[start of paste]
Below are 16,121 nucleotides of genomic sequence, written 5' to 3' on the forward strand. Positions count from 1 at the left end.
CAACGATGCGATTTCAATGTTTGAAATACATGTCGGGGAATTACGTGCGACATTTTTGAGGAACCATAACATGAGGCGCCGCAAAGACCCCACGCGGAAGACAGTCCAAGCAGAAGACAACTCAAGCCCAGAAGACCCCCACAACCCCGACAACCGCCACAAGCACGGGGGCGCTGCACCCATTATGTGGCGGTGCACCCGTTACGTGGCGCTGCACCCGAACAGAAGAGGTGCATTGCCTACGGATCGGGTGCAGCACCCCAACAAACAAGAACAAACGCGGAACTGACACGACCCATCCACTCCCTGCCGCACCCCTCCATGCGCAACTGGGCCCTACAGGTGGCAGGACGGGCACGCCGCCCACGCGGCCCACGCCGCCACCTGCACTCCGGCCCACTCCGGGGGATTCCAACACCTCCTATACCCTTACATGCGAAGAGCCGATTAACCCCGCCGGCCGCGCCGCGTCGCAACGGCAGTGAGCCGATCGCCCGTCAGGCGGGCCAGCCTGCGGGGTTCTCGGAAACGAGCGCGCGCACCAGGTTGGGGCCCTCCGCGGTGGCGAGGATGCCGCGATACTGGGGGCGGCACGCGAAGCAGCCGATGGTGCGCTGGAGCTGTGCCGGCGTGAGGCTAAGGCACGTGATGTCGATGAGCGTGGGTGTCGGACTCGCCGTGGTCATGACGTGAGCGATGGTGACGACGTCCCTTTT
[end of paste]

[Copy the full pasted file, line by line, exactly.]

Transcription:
Below are 16,121 nucleotides of genomic sequence, written 5' to 3' on the forward strand. Positions count from 1 at the left end.
CAACGATGCGATTTCAATGTTTGAAATACATGTCGGGGAATTACGTGCGACATTTTTGAGGAACCATAACATGAGGCGCCGCAAAGACCCCACGCGGAAGACAGTCCAAGCAGAAGACAACTCAAGCCCAGAAGACCCCCACAACCCCGACAACCGCCACAAGCACGGGGGCGCTGCACCCATTATGTGGCGGTGCACCCGTTACGTGGCGCTGCACCCGAACAGAAGAGGTGCATTGCCTACGGATCGGGTGCAGCACCCCAACAAACAAGAACAAACGCGGAACTGACACGACCCATCCACTCCCTGCCGCACCCCTCCATGCGCAACTGGGCCCTACAGGTGGCAGGACGGGCACGCCGCCCACGCGGCCCACGCCGCCACCTGCACTCCGGCCCACTCCGGGGGATTCCAACACCTCCTATACCCTTACATGCGAAGAGCCGATTAACCCCGCCGGCCGCGCCGCGTCGCAACGGCAGTGAGCCGATCGCCCGTCAGGCGGGCCAGCCTGCGGGGTTCTCGGAAACGAGCGCGCGCACCAGGTTGGGGCCCTCCGCGGTGGCGAGGATGCCGCGATACTGGGGGCGGCACGCGAAGCAGCCGATGGTGCGCTGGAGCTGTGCCGGCGTGAGGCTAAGGCACGTGATGTCGATGAGCGTGGGTGTCGGACTCGCCGTGGTCATGACGTGAGCGATGGTGACGACGTCCCTTTT